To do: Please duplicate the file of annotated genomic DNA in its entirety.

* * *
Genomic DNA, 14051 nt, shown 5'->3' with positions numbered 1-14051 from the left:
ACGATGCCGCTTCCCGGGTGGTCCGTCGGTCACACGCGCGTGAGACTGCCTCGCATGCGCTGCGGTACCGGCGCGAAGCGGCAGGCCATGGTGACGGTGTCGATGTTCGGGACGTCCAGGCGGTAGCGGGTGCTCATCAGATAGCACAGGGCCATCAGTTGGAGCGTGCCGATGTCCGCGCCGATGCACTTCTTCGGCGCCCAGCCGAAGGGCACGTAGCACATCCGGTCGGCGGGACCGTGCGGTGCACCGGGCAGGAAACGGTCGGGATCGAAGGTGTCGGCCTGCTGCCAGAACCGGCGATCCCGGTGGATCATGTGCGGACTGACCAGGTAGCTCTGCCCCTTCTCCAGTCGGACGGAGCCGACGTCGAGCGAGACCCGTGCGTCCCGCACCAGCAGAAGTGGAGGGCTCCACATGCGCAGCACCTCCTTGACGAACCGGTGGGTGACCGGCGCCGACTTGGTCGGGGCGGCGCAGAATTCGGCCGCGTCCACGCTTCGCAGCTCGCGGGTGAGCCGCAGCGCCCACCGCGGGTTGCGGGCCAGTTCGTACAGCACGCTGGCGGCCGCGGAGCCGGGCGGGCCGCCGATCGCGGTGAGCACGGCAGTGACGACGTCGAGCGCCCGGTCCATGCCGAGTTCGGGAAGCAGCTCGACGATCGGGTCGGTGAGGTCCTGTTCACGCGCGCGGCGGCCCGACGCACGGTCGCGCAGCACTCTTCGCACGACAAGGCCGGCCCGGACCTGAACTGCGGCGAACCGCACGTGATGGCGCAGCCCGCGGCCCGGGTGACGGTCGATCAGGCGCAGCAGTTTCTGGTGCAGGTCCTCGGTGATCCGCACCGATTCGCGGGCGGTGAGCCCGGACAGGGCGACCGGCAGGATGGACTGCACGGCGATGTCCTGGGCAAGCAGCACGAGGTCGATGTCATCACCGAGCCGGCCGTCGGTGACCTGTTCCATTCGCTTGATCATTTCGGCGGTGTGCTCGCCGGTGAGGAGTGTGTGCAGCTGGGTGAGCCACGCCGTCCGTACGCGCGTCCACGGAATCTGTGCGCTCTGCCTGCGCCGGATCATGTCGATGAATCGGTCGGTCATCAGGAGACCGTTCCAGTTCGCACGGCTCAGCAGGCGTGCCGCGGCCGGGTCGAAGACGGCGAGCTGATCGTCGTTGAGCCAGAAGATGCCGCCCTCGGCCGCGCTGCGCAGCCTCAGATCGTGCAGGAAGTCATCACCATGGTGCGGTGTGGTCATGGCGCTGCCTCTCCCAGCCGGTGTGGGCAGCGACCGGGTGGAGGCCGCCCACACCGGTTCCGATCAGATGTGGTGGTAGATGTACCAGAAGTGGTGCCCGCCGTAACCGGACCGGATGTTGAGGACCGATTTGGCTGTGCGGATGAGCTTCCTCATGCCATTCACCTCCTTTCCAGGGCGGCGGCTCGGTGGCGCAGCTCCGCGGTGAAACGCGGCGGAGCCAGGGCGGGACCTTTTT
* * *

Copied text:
Genomic DNA, 14051 nt, shown 5'->3' with positions numbered 1-14051 from the left:
ACGATGCCGCTTCCCGGGTGGTCCGTCGGTCACACGCGCGTGAGACTGCCTCGCATGCGCTGCGGTACCGGCGCGAAGCGGCAGGCCATGGTGACGGTGTCGATGTTCGGGACGTCCAGGCGGTAGCGGGTGCTCATCAGATAGCACAGGGCCATCAGTTGGAGCGTGCCGATGTCCGCGCCGATGCACTTCTTCGGCGCCCAGCCGAAGGGCACGTAGCACATCCGGTCGGCGGGACCGTGCGGTGCACCGGGCAGGAAACGGTCGGGATCGAAGGTGTCGGCCTGCTGCCAGAACCGGCGATCCCGGTGGATCATGTGCGGACTGACCAGGTAGCTCTGCCCCTTCTCCAGTCGGACGGAGCCGACGTCGAGCGAGACCCGTGCGTCCCGCACCAGCAGAAGTGGAGGGCTCCACATGCGCAGCACCTCCTTGACGAACCGGTGGGTGACCGGCGCCGACTTGGTCGGGGCGGCGCAGAATTCGGCCGCGTCCACGCTTCGCAGCTCGCGGGTGAGCCGCAGCGCCCACCGCGGGTTGCGGGCCAGTTCGTACAGCACGCTGGCGGCCGCGGAGCCGGGCGGGCCGCCGATCGCGGTGAGCACGGCAGTGACGACGTCGAGCGCCCGGTCCATGCCGAGTTCGGGAAGCAGCTCGACGATCGGGTCGGTGAGGTCCTGTTCACGCGCGCGGCGGCCCGACGCACGGTCGCGCAGCACTCTTCGCACGACAAGGCCGGCCCGGACCTGAACTGCGGCGAACCGCACGTGATGGCGCAGCCCGCGGCCCGGGTGACGGTCGATCAGGCGCAGCAGTTTCTGGTGCAGGTCCTCGGTGATCCGCACCGATTCGCGGGCGGTGAGCCCGGACAGGGCGACCGGCAGGATGGACTGCACGGCGATGTCCTGGGCAAGCAGCACGAGGTCGATGTCATCACCGAGCCGGCCGTCGGTGACCTGTTCCATTCGCTTGATCATTTCGGCGGTGTGCTCGCCGGTGAGGAGTGTGTGCAGCTGGGTGAGCCACGCCGTCCGTACGCGCGTCCACGGAATCTGTGCGCTCTGCCTGCGCCGGATCATGTCGATGAATCGGTCGGTCATCAGGAGACCGTTCCAGTTCGCACGGCTCAGCAGGCGTGCCGCGGCCGGGTCGAAGACGGCGAGCTGATCGTCGTTGAGCCAGAAGATGCCGCCCTCGGCCGCGCTGCGCAGCCTCAGATCGTGCAGGAAGTCATCACCATGGTGCGGTGTGGTCATGGCGCTGCCTCTCCCAGCCGGTGTGGGCAGCGACCGGGTGGAGGCCGCCCACACCGGTTCCGATCAGATGTGGTGGTAGATGTACCAGAAGTGGTGCCCGCCGTAACCGGACCGGATGTTGAGGACCGATTTGGCTGTGCGGATGAGCTTCCTCATGCCATTCACCTCCTTTCCAGGGCGGCGGCTCGGTGGCGCAGCTCCGCGGTGAAACGCGGCGGAGCCAGGGCGGGACCTTTTT